5.Retinol: This is the over-the-counter version of tretinoin, but the big drawback is that it’s very unstable, and the product packaging is crucial for its effectiveness. Johnson & Johnson has had the patent on retinol packaging, which is why my favorite OTC retinols are from RoC and Neutrogena. It’s much weaker than tretinoin, but studies do show it works to improve wrinkles. I like to start my patients on retinol and then work them up to tretinoin, and then tazarotene.

6.Retinyl esters (retinyl palmitate and retinyl linoleate): These ingredients are broken down into retinol once they’re applied to the skin. However, it takes time for them to absorb which is why there’s some controversy surrounding retinyl palmitate—based on a report by the Environmental Working Group. They aren’t irritating (because they don’t really absorb), but they don’t really work, so I say skip them.

7.Retinaldehyde: This penetrates better than retinyl esters, but not as well as retinol (which is why it’s less irritating). If you’re looking for results and bang for your buck, stick with retinol or a prescription.

(From Retinoids: An Essential Ingredient for “Wrinkled” SkinSkin Type Solutions LibraryTips)

As great as Retin-A is for the skin many people cannot use it because it causes them too much irritation.  The Vogue article The Return to Retinol explains:

The thing is, Retin-A and its various prescription descendants (Renova, Tazorac, Differin)—may have launched a thousand lineless faces, but they also launched as many irritated ones: scaly, red, angry. In those early days (fifteen years ago), retinoids could be used only at night because of their sensitivity to light; they could make skin extra-sensitive and made time in the sun, even incidental exposure, a cardinal sin. “Everyone was really excited from the beginning, but the big issues were dryness and irritation—mostly because people would apply too much,” says dermatologist Fredric Brandt, M.D., the New York– and Miami-based skin-care Svengali who has thousands of seemingly ageless women in his thrall (retinoid enthusiasts Madonna and Gwyneth Paltrow included). But even when skin wasn’t in outright crisis mode, a telltale sort of “retinoid face” could develop: spookily taut and shiny, like Barbie plastic. This is because the retinoic-acid molecule works a little too well: It’s so tiny it can penetrate all the layers of the skin, prompting extra-speedy cell turnover and exfoliation in the process. “You’re helping fix photo-aging, brown spots, acne, roughness, and collagen breakdown,” says Brandt. Miraculous, yes; gentle, no.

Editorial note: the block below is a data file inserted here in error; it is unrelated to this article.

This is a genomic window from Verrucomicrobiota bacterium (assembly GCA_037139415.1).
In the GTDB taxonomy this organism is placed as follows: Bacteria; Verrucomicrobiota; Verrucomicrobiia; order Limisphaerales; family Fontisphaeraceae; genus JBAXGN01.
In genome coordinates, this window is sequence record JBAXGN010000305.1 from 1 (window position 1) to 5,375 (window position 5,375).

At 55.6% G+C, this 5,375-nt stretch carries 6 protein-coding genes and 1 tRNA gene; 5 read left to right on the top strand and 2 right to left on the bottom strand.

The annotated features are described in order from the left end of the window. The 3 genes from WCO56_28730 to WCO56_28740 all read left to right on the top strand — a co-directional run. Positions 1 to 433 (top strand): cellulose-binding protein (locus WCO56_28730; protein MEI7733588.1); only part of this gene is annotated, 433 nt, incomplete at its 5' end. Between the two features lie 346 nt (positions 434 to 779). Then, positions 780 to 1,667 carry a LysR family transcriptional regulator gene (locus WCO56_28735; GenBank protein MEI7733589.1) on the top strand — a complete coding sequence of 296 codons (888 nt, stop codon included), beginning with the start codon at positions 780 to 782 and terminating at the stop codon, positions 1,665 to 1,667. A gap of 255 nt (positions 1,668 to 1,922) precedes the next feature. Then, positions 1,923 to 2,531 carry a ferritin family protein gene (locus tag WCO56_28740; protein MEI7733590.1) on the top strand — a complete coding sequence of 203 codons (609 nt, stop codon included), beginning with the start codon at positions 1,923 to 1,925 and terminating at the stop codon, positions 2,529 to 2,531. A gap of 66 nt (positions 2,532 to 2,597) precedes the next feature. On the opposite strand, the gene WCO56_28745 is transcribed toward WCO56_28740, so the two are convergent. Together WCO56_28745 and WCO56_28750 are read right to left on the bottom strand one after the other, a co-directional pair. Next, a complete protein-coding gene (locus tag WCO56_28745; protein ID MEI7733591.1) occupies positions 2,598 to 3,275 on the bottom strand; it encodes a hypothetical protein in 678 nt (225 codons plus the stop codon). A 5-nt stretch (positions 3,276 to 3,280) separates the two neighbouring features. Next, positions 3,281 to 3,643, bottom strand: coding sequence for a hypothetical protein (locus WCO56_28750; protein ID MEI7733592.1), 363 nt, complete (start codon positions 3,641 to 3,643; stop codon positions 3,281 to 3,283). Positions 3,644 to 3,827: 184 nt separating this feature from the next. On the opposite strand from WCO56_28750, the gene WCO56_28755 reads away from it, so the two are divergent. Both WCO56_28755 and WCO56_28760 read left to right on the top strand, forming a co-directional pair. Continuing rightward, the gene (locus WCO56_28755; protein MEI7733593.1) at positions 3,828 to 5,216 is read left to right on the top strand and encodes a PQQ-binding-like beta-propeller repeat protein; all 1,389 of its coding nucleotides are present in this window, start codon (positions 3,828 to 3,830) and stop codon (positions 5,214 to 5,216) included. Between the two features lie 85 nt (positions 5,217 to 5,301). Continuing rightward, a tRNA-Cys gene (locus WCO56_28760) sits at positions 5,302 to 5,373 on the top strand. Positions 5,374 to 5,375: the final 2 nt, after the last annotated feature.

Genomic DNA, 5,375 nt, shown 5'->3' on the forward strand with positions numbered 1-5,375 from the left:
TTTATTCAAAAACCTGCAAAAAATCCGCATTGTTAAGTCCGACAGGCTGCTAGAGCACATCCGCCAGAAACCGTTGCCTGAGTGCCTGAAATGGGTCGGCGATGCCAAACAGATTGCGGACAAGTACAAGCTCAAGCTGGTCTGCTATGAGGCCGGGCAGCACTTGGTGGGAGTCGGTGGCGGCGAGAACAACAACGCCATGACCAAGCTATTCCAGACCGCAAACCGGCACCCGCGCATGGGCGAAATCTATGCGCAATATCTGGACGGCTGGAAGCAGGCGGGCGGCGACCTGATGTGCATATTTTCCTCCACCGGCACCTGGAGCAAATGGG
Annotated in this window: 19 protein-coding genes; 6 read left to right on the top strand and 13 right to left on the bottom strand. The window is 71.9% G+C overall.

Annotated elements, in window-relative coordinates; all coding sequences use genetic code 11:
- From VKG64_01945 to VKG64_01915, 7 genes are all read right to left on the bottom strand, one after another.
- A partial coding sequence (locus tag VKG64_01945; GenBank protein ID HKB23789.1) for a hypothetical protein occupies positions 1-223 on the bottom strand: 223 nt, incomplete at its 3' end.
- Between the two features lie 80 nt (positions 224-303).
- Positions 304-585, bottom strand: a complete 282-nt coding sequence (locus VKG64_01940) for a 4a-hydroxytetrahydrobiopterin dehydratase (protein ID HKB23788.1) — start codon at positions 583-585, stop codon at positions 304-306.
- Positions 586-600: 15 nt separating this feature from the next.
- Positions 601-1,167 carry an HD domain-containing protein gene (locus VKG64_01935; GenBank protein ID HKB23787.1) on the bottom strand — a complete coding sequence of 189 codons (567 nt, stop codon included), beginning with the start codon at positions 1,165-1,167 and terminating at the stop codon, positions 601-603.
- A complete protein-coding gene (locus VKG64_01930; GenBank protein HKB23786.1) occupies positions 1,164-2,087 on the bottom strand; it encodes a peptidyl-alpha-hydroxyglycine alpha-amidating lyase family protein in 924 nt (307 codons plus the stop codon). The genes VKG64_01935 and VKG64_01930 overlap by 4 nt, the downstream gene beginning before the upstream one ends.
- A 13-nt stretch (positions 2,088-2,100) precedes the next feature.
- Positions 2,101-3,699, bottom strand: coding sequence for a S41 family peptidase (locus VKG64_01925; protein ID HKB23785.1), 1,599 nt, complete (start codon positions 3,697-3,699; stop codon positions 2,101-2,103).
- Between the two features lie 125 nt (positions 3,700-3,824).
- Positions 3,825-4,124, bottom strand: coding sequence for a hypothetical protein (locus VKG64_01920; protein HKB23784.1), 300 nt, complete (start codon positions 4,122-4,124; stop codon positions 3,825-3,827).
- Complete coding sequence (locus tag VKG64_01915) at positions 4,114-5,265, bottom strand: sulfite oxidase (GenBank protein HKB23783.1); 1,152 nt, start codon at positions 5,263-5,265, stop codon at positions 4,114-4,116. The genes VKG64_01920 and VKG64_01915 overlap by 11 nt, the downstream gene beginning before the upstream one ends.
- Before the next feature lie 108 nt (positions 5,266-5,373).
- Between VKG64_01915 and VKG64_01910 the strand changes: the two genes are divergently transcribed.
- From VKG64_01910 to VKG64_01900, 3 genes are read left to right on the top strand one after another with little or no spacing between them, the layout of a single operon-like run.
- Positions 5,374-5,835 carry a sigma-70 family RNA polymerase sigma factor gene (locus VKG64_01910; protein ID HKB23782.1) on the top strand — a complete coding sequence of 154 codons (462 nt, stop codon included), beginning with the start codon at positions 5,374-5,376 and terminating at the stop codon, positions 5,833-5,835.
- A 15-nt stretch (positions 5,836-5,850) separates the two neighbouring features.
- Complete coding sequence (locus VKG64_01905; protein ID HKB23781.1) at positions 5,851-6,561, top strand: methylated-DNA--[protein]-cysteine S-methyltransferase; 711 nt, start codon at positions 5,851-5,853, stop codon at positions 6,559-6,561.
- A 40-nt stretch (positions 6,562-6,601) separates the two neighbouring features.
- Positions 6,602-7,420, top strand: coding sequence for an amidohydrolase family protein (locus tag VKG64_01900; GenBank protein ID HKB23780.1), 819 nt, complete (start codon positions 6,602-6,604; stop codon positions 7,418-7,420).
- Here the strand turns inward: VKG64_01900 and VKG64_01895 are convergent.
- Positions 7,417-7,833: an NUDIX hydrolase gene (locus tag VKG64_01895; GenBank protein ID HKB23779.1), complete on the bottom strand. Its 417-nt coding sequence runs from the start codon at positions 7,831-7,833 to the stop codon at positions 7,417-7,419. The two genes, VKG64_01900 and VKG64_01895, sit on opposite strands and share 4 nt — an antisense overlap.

So what can you do in order to prevent irritation if you want to use Retin-A (and I personally strongly recommend Retin-A for those people who want to combat the signs of aging or who have acne and have tried numerous other anti-acne treatments to no avail), but cannot live with flaky, irritated, and red skin?  Start off slowly – use a retinol, an OTC product, before using a prescription product. You can try a product that is meant for sensitive skin like ROC Retinol Correction Sensitive Night Cream  (truthfully I don’t know how well this product works, but it worth a try if you have sensitive skin or are wary of trying a stronger product)  first before working your way up to a stronger product.  In a sense you will prepare your skin to tolerate stronger prescription products in the future.  According to Dr. Ellen Marmur in her book Simple Skin Beauty there are a few other ways to prevent skin irritation associated with using Retin-A (pages 278-279):

Prescription retinoids are the strongest and most effective form of retinoic acid.  Over-the-counter products contain milder vitamin A analogs; either retinol or retinyl palmitate (retinyl palmitate beign the weakest).  In order to have an effect on retinoid receptors, these must be converted to retinoic acid inside the body, and that conversion may not happen with the trace amount of low-strength vitamin A contained in a beauty product.  Although the results are therefore inconsistent, an OTC retinol might be worth at try if you’re skittish about using a prescription medication or if you have especially sensitive skin.  Stabilized, high-strength retinol may be somewhat effective, but look for one that states the percentage of retinol on the label.  Otherwise there’s probably just a tiny, ineffectual amount in the product.  (Personally, I would rather use a prescription retinoid with a percentage of medication that I know works.)